Magazine article USA TODAY

Environmentalism as Religion Run Amok

Magazine article USA TODAY

Environmentalism as Religion Run Amok

Article excerpt

THE GREATEST CHALLENGE facing mankind is to distinguish reality from fantasy, truth from propaganda. Perceiving the truth always has been a dilemma, but in the Information Age--or, as I think of it, the Disinformation Age--it takes on a special urgency and importance. We must decide daily whether the threats we face are real or not, and whether the solutions we are offered will do any good. Every one of us has a sense of the world, and we all know that this sense is in part supplied by the people around us and the society we live in; in part generated by our own emotional state, which we project outward; and in part results from actual perceptions of the world. In short, our straggle to determine what is valid is the need to decide which of our perceptions are genuine and which are false.

As an example of this challenge to mankind, I want to talk about environmentalism. In order not to be misunderstood, I need to be perfectly clear that I believe it is incumbent on us to live our lives in a way that takes into account all the consequences of our actions, including those to other people and the environment. I believe it is important to act in ways that am sympathetic to the biosphere. I feel the world has genuine difficulties and that they can and should be improved. Yet, I also think that deciding what constitutes responsible action is immensely complicated, and the results of our deeds very often are hard to know in advance. I suppose our past record of environmental action is discouraging, to put it mildly, because even our best intended efforts often have gone awry. Moreover, we do not recognize our previous failures or face them squarely--and I think I know why.

While studying anthropology in college, one of the things we learned was that certain human social structures always resurface. They cannot be eliminated. One of those is religion. It is said we live in a secular society in which many people--the best and most enlightened--do not believe in any creed. However, you cannot eliminate religion from the psyche of mankind. If you suppress it in one form, it merely reemerges in another. You may not believe in God, but yon still have to believe in something that gives meaning to your life and shapes your sense of the world. Such a belief is religious.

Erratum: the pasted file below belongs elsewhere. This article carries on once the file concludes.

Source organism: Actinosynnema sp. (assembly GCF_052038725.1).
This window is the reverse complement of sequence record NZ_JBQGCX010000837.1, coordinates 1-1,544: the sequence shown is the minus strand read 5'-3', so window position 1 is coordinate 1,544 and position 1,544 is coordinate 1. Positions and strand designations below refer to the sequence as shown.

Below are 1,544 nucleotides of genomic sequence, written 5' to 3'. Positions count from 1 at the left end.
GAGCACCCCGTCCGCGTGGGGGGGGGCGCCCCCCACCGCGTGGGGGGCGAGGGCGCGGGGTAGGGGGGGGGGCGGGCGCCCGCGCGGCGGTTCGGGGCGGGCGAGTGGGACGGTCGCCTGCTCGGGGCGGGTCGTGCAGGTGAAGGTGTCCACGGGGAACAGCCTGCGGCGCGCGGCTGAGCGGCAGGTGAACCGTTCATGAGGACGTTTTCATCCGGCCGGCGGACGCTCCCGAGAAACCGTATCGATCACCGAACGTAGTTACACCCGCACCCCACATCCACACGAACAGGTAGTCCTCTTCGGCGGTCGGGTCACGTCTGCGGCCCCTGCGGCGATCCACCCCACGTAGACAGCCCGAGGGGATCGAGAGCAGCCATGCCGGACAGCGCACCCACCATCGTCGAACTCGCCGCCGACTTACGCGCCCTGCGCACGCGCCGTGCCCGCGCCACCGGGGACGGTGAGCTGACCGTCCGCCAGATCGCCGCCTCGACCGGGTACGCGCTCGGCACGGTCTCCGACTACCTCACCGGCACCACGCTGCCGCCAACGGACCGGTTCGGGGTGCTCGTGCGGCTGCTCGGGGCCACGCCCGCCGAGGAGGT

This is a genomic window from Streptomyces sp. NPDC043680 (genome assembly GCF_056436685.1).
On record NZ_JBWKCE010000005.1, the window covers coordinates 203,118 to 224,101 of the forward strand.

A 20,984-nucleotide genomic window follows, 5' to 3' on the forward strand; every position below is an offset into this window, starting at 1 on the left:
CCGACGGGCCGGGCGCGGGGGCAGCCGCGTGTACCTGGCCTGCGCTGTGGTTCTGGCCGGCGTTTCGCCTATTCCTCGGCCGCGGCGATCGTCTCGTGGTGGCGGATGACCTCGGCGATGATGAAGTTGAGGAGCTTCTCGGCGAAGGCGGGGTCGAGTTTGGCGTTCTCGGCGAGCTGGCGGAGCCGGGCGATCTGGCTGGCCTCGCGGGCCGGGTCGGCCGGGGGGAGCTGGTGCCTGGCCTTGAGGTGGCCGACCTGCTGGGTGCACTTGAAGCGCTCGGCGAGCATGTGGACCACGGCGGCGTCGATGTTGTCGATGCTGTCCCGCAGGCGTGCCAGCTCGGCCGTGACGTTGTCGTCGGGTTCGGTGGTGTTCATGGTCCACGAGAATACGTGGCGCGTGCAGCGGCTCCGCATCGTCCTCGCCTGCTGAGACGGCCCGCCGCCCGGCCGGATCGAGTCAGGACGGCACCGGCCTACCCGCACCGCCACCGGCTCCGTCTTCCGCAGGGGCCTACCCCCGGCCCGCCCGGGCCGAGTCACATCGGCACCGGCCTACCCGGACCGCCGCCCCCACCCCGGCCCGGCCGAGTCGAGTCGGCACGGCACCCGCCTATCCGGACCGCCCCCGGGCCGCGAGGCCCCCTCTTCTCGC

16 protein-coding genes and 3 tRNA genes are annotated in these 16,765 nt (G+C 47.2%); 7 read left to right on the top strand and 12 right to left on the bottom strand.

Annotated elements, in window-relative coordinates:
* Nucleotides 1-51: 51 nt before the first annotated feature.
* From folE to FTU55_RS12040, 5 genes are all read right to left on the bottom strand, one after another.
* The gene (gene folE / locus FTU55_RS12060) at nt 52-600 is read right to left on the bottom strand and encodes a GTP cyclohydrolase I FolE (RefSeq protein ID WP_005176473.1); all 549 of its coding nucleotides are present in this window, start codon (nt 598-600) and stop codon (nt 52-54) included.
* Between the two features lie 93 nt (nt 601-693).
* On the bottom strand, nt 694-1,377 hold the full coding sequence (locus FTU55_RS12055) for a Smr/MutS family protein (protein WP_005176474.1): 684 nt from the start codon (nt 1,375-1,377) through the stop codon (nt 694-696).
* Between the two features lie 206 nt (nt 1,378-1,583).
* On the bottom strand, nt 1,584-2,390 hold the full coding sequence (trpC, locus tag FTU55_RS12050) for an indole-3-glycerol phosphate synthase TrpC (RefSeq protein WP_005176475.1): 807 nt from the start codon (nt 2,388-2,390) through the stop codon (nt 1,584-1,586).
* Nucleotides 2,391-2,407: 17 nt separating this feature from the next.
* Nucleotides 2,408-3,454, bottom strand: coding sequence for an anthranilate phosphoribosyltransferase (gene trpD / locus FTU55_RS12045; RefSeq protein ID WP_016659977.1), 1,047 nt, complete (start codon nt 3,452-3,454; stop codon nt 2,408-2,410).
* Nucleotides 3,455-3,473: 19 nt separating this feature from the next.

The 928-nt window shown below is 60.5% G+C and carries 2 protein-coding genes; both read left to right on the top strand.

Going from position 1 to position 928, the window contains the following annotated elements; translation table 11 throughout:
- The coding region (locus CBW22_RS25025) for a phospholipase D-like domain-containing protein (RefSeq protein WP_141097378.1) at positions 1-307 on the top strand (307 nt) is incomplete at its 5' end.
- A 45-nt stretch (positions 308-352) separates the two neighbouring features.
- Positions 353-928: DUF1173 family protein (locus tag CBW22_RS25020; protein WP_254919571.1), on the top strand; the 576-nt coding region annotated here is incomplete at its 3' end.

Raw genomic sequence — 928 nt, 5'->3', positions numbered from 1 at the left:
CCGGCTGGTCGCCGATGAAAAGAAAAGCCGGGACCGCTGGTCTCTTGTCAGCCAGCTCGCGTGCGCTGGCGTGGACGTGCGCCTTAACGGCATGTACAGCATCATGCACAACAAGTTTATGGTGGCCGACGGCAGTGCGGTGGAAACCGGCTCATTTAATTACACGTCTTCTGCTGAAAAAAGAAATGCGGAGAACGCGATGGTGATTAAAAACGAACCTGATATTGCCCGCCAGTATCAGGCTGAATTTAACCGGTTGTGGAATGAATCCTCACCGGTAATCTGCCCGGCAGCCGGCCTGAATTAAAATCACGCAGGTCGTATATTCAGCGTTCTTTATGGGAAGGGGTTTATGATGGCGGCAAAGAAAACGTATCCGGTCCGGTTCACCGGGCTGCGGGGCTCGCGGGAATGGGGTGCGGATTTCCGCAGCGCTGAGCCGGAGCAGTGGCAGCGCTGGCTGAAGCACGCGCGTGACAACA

Today, one of the most powerful religions in the Western World is environmentalism. It seems to be the faith of choice for urban atheists. Why do I say it is a religion? Well, just look carefully at the beliefs. What you see is a perfect 21st-century mapping of traditional Judeo-Christian dogma and myths. For example, there is an initial Eden, a Paradise, a state of innocence and unity in nature; there is a fall from grace into a state of pollution as a result of eating from the tree of knowledge, and, as a result of our actions, there is a judgment day coming. We all are energy sinners, doomed to die, unless we seek deliverance, which now is called sustainability. Sustainability is salvation in the church of the environment, just as organic food is its Communion.

Eden, the fall of man, the loss of grace, the coming doomsday--these are deeply held mythic structures. They are profoundly conservative concepts. They even may be hardwired in the brain. I certainly do not wish to talk anyone out of them, just as I have no desire to dissuade anybody out of a belief that Jesus Christ is the Son of God who rose from the dead. The reason that I have no wish to debate these convictions is that I know that I cannot. These are not facts that can be argued; these are issues of faith.

So it is, sadly, with environmentalism. Increasingly, it seems, facts are not necessary, because the tenets of environmentalism are all about belief. It is about whether you are going to be a sinner or saved, one of the people on the side of salvation or on the side of doom, one of us or one of them. Am I exaggerating to make a point? I am afraid not. Because we understand a lot more about the world than we did 40 or 50 years ago, our new knowledge base is not really supportive of certain core environmental myths, yet they refuse to die. …

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